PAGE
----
The rules on how and when company directors are exempted from automatic enrolment are not always fully understood.
An individual who is a director of a company is not classed as a worker (and the company is therefore not subject to the employer duties in relation to this individual) unless:
1. the individual works for the company under a contract of employment and
2. there is at least one other person working for the company under a contract of employment.
This exemption can apply to more than one director working for the same company – each director must be considered individually.
So, a director who is not working under an employment contract is never classed as a worker.
However, an individual who is not a director (who may or may not be considered as self-employed for tax purposes) could be assessed as a worker for the purposes of the automatic enrolment duties, if:
i. they provide work or services to the company personally, which means:
• the employer expects them to perform the work themselves, and
• they cannot sub-contract the work or send a substitute (unless they are unable
to perform the work, eg due to sickness).
ii. they are not undertaking the work as part of their own business, which means that most, or all, of the following statements are true: if the employer…
• has control over an individual’s method of work (eg hours worked);
• provides employee benefits;
• bears all the significant financial risks in carrying out the work (eg the worker is not financially responsible for faulty work);
• provides what is required for the individual to carry out the work.
… but this list is not exhaustive, an employer must take into account all relevant considerations and make a reasonable judgement.
So, the exemption depends on understanding the legal arrangements under which any particular individual works for the company. There are four possible types of contract mechanisms:
1. No contract. An individual may hold the office of director and carry out the statutory duties required by the Companies Act 2006 without having a contractual relationship with the company at all. A director in this position is never classed as a worker.
2. Contract to provide work or services to the company personally and they are undertaking the work as part of their own separate business. An individual in this position is never classed as a worker, whether they are a director or not.
3. Contract to provide work or services personally, but not as part of the individual’s own separate business. Ordinarily an individual in this position is classed as a worker. But a director working under this kind of contract is never classed as a worker.
4. Contract of employment. Ordinarily an individual in this position is a worker. A director working under this kind of contract is only classed as a worker if there is at least one other person also working for the company under a contract of employment.
Ordinarily, the employer duties begin to apply to a company on a staging date based on the number of individuals in the company’s largest PAYE scheme on 1 April 2012 and/or the PAYE reference. However, if as at 1 April 2012 a company had a PAYE scheme but did not have any workers (for example, because of the director exemption explained above), it is not an employer and this staging date does not apply.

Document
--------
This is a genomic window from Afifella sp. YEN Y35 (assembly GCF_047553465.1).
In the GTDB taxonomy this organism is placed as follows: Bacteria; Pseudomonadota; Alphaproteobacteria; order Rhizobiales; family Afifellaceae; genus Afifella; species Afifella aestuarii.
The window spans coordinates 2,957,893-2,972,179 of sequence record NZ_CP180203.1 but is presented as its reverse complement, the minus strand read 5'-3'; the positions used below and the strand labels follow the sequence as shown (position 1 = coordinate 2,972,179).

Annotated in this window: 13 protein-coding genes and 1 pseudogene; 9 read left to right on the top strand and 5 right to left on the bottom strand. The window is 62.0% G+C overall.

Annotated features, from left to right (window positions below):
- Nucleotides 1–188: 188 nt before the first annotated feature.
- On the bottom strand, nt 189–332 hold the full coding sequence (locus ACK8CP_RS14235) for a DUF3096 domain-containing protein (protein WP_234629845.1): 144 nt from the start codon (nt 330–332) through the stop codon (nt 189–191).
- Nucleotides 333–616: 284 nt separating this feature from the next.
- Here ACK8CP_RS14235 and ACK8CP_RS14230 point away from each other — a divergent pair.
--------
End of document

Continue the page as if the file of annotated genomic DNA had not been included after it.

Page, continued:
If such a company then took on a worker before 1 October 2017, it would be classed as a ‘new employer’ and would get a staging date between May 2017 and February 2018 (depending on the date PAYE is first used to pay the worker). If the company took on a worker on or after 1 October 2017, the employer duties apply from the date PAYE is first used.
A. An individual, ‘A’, is the director and sole employee of a company. ‘A’ has a contract of employment, but is not classed as a worker because of the second limb of the director exemption (no one else working for the company under a contract of employment). The employer duties do not arise.
B. An additional director, ‘B’, begins working for the company under a personal services contract. ‘B’ is not classed as a worker because of the first limb of the director exemption (not working under a contract of employment). ‘A’ is still not classed as a worker, because there is still no one else working for the company under a contract of employment.
C. The company then takes on a new member of staff, ‘C’, who is not a director. ‘C’ also works under a personal services contract, and (not being a director) is classed as a worker by virtue of that contract. The company has employer duties in respect of ‘C’, but not in respect of ‘A’ or ‘B’, who continue to be covered by the director exemption for the same reasons as before.
D. The company then takes on a new member of staff, ‘D’ under a contract of employment. The employer duties continue to apply in respect of ‘C’. Now that there is someone else working for the company under a contract of employment, the director exemption ceases to apply to ‘A’, and ‘A’ is now classed as a worker in respect of whom the employer duties apply. However, because ‘B’ continues to work under a personal services contract rather than a contract of employment, the director exemption continues to apply to ‘B’.
ILT Briefing Note 002/ DM 2867238 V3